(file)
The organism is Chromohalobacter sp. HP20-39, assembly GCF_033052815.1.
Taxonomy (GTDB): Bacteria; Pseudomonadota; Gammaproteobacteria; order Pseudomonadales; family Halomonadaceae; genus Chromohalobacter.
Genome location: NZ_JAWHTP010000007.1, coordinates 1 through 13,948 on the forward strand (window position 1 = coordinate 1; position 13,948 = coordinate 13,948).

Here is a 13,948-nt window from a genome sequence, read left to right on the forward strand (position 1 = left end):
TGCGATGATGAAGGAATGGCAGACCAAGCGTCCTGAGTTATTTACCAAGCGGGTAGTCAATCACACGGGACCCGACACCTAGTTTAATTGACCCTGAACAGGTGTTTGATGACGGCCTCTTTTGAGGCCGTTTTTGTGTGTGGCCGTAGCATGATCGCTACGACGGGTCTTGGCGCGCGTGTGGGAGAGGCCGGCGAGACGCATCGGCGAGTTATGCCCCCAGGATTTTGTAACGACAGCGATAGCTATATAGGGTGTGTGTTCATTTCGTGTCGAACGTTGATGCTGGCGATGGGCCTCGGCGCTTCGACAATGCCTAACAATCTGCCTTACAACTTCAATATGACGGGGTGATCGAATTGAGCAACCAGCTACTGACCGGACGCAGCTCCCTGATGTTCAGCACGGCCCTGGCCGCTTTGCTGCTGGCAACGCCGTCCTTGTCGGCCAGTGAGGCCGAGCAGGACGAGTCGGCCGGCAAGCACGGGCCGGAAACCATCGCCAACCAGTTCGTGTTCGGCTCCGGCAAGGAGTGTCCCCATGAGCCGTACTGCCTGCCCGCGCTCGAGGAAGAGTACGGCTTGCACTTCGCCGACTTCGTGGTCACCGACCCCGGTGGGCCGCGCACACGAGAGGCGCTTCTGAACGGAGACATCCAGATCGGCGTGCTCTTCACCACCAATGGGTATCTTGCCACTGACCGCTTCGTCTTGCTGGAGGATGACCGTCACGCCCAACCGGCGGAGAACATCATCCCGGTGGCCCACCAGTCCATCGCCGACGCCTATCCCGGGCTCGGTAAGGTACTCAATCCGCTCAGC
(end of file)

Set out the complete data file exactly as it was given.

The organism is Chromohalobacter sp. HP20-39, assembly GCF_033052815.1.
Taxonomy (GTDB): Bacteria; Pseudomonadota; Gammaproteobacteria; order Pseudomonadales; family Halomonadaceae; genus Chromohalobacter.
Genome location: NZ_JAWHTP010000007.1, coordinates 1 through 13,948 on the forward strand (window position 1 = coordinate 1; position 13,948 = coordinate 13,948).

Here is a 13,948-nt window from a genome sequence, read left to right on the forward strand (position 1 = left end):
TGCGATGATGAAGGAATGGCAGACCAAGCGTCCTGAGTTATTTACCAAGCGGGTAGTCAATCACACGGGACCCGACACCTAGTTTAATTGACCCTGAACAGGTGTTTGATGACGGCCTCTTTTGAGGCCGTTTTTGTGTGTGGCCGTAGCATGATCGCTACGACGGGTCTTGGCGCGCGTGTGGGAGAGGCCGGCGAGACGCATCGGCGAGTTATGCCCCCAGGATTTTGTAACGACAGCGATAGCTATATAGGGTGTGTGTTCATTTCGTGTCGAACGTTGATGCTGGCGATGGGCCTCGGCGCTTCGACAATGCCTAACAATCTGCCTTACAACTTCAATATGACGGGGTGATCGAATTGAGCAACCAGCTACTGACCGGACGCAGCTCCCTGATGTTCAGCACGGCCCTGGCCGCTTTGCTGCTGGCAACGCCGTCCTTGTCGGCCAGTGAGGCCGAGCAGGACGAGTCGGCCGGCAAGCACGGGCCGGAAACCATCGCCAACCAGTTCGTGTTCGGCTCCGGCAAGGAGTGTCCCCATGAGCCGTACTGCCTGCCCGCGCTCGAGGAAGAGTACGGCTTGCACTTCGCCGACTTCGTGGTCACCGACCCCGGTGGGCCGCGCACACGAGAGGCGCTTCTGAACGGAGACATCCAGATCGGCGTGCTCTTCACCACCAATGGGTATCTTGCCACTGACCGCTTCGTCTTGCTGGAGGATGACCGTCACGCCCAACCGGCGGAGAACATCATCCCGGTGGCCCACCAGTCCATCGCCGACGCCTATCCCGGGCTCGGTAAGGTACTCAATCCGCTCAGC